What is Identity?

We try so hard to authenticate identity, with passwords, digital signatures and physical tokens. But why are we doing it—what is the real purpose?

What is my real identity? Is it my genetic code? No. Should it turn out that my father really isn't, that may change my legal status. But it will not fundamentally change my identity. So called identical twins are in fact not identical, they are certainly separate biological and legal entities.

I figure there are three different identity needs:

And that real identity is really only a tool to authenticate the other types of identity.

Negative identity

When I check in at an airport, security doesn't care who I really am. They just want to make sure that I'm not Usama bin Laden, and not a few thousand other black-listed persons.

The most important tool for negative identification, is the real or unique ID in the form of a passport. My passport identity is supposed to be unique, and as long as that holds, my passport is proof that I'm not bin Laden.

Anyone operating below government radar, will try to get several IDs supported by passports. Then you can train with al Qaida on one identity, and still travel by plane on another.

Which is why passport control is supplemented by other methods. Any left-handed man looking like bin Laden will have a hard time traveling by plane these days.

And why passports will soon contain more biometric data. A match between my body, and my passport biometrics, does not prove that I'm not someone else. But if two passports with almost identical biometrics are in use, a global system comparing biometrics may detect that. Some biometry has been in use for many years. But the fact that two 175 cm tall males with blue eyes travel under different names, isn't really useful. Biometry that is different for each person, is needed. If fingerprints are too old fashioned, then DNA is an obvious candidate.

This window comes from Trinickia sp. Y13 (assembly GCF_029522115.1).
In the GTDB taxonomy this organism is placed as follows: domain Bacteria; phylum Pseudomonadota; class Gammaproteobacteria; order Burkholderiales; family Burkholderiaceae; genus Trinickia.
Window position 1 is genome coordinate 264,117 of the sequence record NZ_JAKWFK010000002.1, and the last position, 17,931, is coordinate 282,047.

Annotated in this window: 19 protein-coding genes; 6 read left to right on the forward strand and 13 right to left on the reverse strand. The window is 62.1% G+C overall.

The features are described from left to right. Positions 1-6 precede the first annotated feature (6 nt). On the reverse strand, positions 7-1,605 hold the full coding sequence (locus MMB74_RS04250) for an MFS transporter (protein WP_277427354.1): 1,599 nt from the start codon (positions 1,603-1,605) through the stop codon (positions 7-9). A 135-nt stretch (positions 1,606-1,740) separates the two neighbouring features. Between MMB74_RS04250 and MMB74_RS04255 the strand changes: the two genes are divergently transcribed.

Positive identity

Positive identification is proving that I am the same person on different occations. I am the person that deposits on this account, so I am the person that can withdraw from it.

If you know my real identity, you know my positive identity.

For privacy reasons, it is desirable to have several positive identities that are not connected to each other, or to the real identity. I want Amazon to positively identify me from visit to visit, because that helps them come up with good suggestions. And they need positive ID linking me to the VISA account that will pay for the goods. But because Amazon knows more about me than Homeland Security does, I'd very much like my Amazon ID to be unconnected with my other identities. (In principle, I could use a digital identity that only VISA and Royal Mail can connect to my bank account and street address.)

It will often be easier to establish positive ID, than real. Proving who is behind a digital signature is tricky. But if you see the same signature twice, you know it's the same person, or at least the same goup of people: the group of people that knows the private key of the signature. (Positive ID does not imply token ID.)

Software vendors may like to ensure that the person who runs a program, is the same person that paid for the licence. That could be done, but stupid children would be tempted to distribute the parent's VISA signature, often with unpleasant results.

Token identity

Token identification is ensuring that only one entity claims an ID at any time. (While we don't care who is claiming it)

An ID token is something that can be observed but not copied; that implies a physical device.

Typical use will be software licencing. I have seen Quark Express locked with a dongle; I believe Windows XP uses network MAC addresses for the same purpose. (Although the MAC can be changed.)

The GSM SIM card seems a reasonable physical ID token, because more and more people drag a phone around anyway. But the present MSISDN is not enough, a digital signature is needed.